Defibs (sometimes called Automated External Defibrillators or AEDs) are increasingly becoming available in workplaces and the community (public access defibrillation). If you keep your eyes peeled for them you’ll start spotting them everywhere. And, it’s a great idea to know where the are because they truly are lifesavers. Have a look at our post on how to spot a defib.
Common places to find defibs include leisure centres, doctor and dental surgeries. Also, train & tube stations, airports, and shopping centres. In rural communities they are often available in disused telephone boxes, and community halls. They may be protected by an access code, which is usually given out by ambulance control during a 999 call.
Did you know? Explorer, Sir Ranulph Fiennes, is alive today largely thanks to a defibrillator located at Bristol airport.
But knowing where your nearest defib is, is only useful if you feel confident to use it. Of course, the best way to learn is to attend a first aid course (defibs are covered on all of our courses). But, even if you’ve not been trained – defibs are designed to be used by anybody in an emergency. And it’s easy to see why we should all know how to use one. Defibs are successful in about one third of cases (to hospital release). This is about 5 times more successful than without a defib. Seven out of ten cardiac arrests occur outside of hospital. Currently in the UK, only 2-3% of these people survive. This number will increase as more of us get easy access to a defib and feel confident to use one.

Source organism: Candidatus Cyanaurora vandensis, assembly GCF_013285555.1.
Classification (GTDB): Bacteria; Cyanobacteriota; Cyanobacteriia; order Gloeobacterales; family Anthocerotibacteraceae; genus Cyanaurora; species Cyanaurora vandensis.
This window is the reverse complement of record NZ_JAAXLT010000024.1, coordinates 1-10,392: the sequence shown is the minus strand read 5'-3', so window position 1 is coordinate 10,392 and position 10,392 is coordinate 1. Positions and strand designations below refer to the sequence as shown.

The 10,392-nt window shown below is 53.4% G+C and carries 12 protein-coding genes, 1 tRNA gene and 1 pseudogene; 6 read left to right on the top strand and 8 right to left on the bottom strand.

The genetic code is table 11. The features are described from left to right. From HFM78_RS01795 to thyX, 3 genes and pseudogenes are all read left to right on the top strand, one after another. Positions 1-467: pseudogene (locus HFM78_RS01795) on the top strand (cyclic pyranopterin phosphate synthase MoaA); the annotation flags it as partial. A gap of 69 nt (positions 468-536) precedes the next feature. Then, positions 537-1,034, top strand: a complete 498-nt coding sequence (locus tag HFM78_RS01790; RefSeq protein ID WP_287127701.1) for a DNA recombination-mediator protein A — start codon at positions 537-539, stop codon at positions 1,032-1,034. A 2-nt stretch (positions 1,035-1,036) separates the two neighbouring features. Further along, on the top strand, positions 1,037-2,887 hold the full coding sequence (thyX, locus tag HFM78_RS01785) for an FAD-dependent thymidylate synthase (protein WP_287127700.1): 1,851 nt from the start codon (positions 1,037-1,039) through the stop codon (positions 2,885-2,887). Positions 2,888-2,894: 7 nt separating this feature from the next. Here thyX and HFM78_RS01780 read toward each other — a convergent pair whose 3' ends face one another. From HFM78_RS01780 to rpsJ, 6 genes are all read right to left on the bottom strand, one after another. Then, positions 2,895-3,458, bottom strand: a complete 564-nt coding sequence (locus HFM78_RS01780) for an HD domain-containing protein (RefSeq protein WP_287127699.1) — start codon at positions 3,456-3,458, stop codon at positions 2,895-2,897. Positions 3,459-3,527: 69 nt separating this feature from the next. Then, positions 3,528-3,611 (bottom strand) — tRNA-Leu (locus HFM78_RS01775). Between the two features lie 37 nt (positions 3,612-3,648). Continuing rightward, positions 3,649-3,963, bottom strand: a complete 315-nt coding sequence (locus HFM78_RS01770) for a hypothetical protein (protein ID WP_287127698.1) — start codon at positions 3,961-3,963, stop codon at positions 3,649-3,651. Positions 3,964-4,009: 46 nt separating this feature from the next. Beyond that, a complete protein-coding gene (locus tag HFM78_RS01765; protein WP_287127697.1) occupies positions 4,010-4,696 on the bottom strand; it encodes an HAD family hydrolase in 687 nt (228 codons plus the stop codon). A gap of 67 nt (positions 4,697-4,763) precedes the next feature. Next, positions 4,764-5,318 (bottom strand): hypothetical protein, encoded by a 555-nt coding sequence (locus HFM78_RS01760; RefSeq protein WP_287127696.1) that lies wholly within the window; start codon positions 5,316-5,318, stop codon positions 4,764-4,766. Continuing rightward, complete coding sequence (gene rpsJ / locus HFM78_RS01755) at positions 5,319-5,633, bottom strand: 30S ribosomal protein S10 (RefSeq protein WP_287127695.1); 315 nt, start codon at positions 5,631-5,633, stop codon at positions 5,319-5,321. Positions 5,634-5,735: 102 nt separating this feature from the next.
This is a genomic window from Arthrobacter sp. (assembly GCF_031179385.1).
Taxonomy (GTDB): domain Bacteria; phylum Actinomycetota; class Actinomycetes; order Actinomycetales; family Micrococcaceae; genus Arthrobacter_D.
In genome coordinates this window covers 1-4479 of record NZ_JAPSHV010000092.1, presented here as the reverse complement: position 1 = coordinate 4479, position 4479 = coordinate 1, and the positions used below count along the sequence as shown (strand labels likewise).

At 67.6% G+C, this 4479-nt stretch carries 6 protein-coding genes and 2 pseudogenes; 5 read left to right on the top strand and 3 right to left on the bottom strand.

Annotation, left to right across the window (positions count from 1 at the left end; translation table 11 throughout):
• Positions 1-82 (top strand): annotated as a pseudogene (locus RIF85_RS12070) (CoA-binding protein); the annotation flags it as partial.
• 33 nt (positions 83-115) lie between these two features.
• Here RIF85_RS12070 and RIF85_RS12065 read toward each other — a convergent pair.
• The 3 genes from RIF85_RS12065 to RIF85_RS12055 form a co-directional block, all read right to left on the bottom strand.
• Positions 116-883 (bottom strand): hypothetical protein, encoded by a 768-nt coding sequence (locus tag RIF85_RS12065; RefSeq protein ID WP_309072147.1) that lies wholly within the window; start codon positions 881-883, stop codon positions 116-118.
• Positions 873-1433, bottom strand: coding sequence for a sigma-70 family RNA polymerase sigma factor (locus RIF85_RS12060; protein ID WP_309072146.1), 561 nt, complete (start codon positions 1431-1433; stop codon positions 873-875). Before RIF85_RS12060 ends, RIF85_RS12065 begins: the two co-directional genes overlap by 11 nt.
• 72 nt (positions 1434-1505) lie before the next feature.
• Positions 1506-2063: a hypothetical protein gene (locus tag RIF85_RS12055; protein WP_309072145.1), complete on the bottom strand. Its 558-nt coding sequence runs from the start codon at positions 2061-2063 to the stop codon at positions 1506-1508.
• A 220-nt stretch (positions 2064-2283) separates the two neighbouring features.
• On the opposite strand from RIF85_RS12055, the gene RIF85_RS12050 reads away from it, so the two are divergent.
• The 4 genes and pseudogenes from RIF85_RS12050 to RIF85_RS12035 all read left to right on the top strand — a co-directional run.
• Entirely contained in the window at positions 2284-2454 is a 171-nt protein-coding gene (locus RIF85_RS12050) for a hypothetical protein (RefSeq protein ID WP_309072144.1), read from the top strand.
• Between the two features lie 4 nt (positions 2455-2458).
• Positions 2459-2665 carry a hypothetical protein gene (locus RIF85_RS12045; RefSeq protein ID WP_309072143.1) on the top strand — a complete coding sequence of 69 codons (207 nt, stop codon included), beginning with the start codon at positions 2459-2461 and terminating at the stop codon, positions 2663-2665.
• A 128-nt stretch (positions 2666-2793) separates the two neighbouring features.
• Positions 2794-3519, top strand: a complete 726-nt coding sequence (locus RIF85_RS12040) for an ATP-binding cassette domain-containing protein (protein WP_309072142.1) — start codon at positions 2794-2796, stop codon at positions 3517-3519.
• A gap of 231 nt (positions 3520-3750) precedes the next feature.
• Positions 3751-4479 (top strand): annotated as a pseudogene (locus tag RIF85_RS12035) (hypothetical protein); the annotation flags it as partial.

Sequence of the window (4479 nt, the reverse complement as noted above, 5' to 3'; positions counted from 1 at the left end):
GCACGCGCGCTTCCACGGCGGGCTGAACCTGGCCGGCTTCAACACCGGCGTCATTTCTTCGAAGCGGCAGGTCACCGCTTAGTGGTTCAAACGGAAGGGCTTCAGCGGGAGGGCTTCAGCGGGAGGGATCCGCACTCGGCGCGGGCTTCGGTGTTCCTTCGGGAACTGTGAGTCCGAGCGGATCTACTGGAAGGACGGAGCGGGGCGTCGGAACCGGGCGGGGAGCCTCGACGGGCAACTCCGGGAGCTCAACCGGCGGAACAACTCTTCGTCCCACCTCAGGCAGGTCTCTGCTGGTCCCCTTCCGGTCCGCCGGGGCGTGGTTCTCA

Watch our two-minute video to see just how easy they are to use.
Nothing to be afraid of…
Defibs deliver a shock to the heart of a casualty in cardiac arrest, but defibs won’t deliver a shock to a casualty that does not need one. The defib is super sophisticated at analysing heart rhythms, so you can’t use one if it’s not actually needed.
Although there are different brands of defibs available on the market, they all work in a similar way. The only main difference being that some require the shock button to be pressed when indicated, whereas others will shock automatically.
Take Quick Action…
If there is a defib nearby, it should be asked for at the time of calling an ambulance.
When the defib arrives it should immediately be turned on, ideally by a helper so the first aider can continue to give basic life support. Once powered on, the first aider and any helpers should follow the prompts voice as given by the defib.
Basic Life Support (CPR) effectively given immediately after sudden cardiac arrest, can double the chance of survival for a victim.
For every one minute delay in delivering a needed defib shock, a casualty’s chance of surviving a sudden cardiac arrest drops by 7-10%.
Our Top Tips…
- Clothing (including metal under-wired bras) will need to be removed
- The pads should be placed in the positions as indicated on the pictures on the pad packaging.
- The chest of the casualty will need to be dry, if necessary, use clothing or a towel to dry excess moisture.
- Excessive chest hair will need to be removed for good pad adhesion.
- Pads should not be placed over jewellery, and any visible medication patches should be removed.
- If the casualty is a child aged 1 to 8 years, use paediatric pads/mode if available. Place one pad in the centre of the child’s back place and the other on the centre of their chest – this will be indicated on the pads. Adult pads can usually be used on a child over 8 years.
- If you do not have paediatric pads available, you may be able to use adult pads, you can check this with ambulance control while on the telephone.